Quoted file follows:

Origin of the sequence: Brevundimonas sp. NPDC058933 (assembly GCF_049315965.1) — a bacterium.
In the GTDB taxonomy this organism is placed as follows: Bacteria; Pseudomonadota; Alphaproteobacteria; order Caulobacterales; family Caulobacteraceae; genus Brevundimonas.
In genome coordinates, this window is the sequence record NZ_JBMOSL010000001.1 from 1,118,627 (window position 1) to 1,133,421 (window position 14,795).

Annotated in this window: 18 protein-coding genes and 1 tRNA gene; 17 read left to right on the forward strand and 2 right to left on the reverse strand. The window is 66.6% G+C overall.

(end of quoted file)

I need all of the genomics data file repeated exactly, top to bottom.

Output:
Origin of the sequence: Brevundimonas sp. NPDC058933 (assembly GCF_049315965.1) — a bacterium.
In the GTDB taxonomy this organism is placed as follows: Bacteria; Pseudomonadota; Alphaproteobacteria; order Caulobacterales; family Caulobacteraceae; genus Brevundimonas.
In genome coordinates, this window is the sequence record NZ_JBMOSL010000001.1 from 1,118,627 (window position 1) to 1,133,421 (window position 14,795).

Annotated in this window: 18 protein-coding genes and 1 tRNA gene; 17 read left to right on the forward strand and 2 right to left on the reverse strand. The window is 66.6% G+C overall.